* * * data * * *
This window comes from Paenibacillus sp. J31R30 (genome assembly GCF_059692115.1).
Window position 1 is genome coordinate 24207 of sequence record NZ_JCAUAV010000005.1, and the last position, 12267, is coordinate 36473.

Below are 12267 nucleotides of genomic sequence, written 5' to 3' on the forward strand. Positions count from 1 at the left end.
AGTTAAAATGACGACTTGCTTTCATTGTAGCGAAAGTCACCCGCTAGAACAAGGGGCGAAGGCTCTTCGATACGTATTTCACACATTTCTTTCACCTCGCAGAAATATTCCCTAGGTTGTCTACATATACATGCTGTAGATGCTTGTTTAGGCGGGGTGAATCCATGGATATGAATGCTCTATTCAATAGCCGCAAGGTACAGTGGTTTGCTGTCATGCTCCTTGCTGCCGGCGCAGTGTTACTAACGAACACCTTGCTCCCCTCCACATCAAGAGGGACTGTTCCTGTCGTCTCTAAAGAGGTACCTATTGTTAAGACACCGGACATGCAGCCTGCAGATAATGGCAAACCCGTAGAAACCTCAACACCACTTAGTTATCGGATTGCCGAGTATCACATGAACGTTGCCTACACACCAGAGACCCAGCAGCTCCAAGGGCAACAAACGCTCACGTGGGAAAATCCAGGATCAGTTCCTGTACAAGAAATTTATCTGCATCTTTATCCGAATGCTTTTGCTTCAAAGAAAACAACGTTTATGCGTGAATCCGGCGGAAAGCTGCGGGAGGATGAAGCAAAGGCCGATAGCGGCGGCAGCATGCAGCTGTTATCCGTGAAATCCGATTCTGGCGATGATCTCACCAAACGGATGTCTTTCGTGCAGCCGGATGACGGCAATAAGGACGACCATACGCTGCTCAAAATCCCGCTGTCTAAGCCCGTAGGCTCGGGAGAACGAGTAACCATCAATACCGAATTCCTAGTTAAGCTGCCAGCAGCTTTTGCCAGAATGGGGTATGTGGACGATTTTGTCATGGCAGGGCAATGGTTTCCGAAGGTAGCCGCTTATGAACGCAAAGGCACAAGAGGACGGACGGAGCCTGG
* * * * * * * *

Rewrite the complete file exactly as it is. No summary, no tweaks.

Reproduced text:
This window comes from Paenibacillus sp. J31R30 (genome assembly GCF_059692115.1).
Window position 1 is genome coordinate 24207 of sequence record NZ_JCAUAV010000005.1, and the last position, 12267, is coordinate 36473.

Below are 12267 nucleotides of genomic sequence, written 5' to 3' on the forward strand. Positions count from 1 at the left end.
AGTTAAAATGACGACTTGCTTTCATTGTAGCGAAAGTCACCCGCTAGAACAAGGGGCGAAGGCTCTTCGATACGTATTTCACACATTTCTTTCACCTCGCAGAAATATTCCCTAGGTTGTCTACATATACATGCTGTAGATGCTTGTTTAGGCGGGGTGAATCCATGGATATGAATGCTCTATTCAATAGCCGCAAGGTACAGTGGTTTGCTGTCATGCTCCTTGCTGCCGGCGCAGTGTTACTAACGAACACCTTGCTCCCCTCCACATCAAGAGGGACTGTTCCTGTCGTCTCTAAAGAGGTACCTATTGTTAAGACACCGGACATGCAGCCTGCAGATAATGGCAAACCCGTAGAAACCTCAACACCACTTAGTTATCGGATTGCCGAGTATCACATGAACGTTGCCTACACACCAGAGACCCAGCAGCTCCAAGGGCAACAAACGCTCACGTGGGAAAATCCAGGATCAGTTCCTGTACAAGAAATTTATCTGCATCTTTATCCGAATGCTTTTGCTTCAAAGAAAACAACGTTTATGCGTGAATCCGGCGGAAAGCTGCGGGAGGATGAAGCAAAGGCCGATAGCGGCGGCAGCATGCAGCTGTTATCCGTGAAATCCGATTCTGGCGATGATCTCACCAAACGGATGTCTTTCGTGCAGCCGGATGACGGCAATAAGGACGACCATACGCTGCTCAAAATCCCGCTGTCTAAGCCCGTAGGCTCGGGAGAACGAGTAACCATCAATACCGAATTCCTAGTTAAGCTGCCAGCAGCTTTTGCCAGAATGGGGTATGTGGACGATTTTGTCATGGCAGGGCAATGGTTTCCGAAGGTAGCCGCTTATGAACGCAAAGGCACAAGAGGACGGACGGAGCCTGG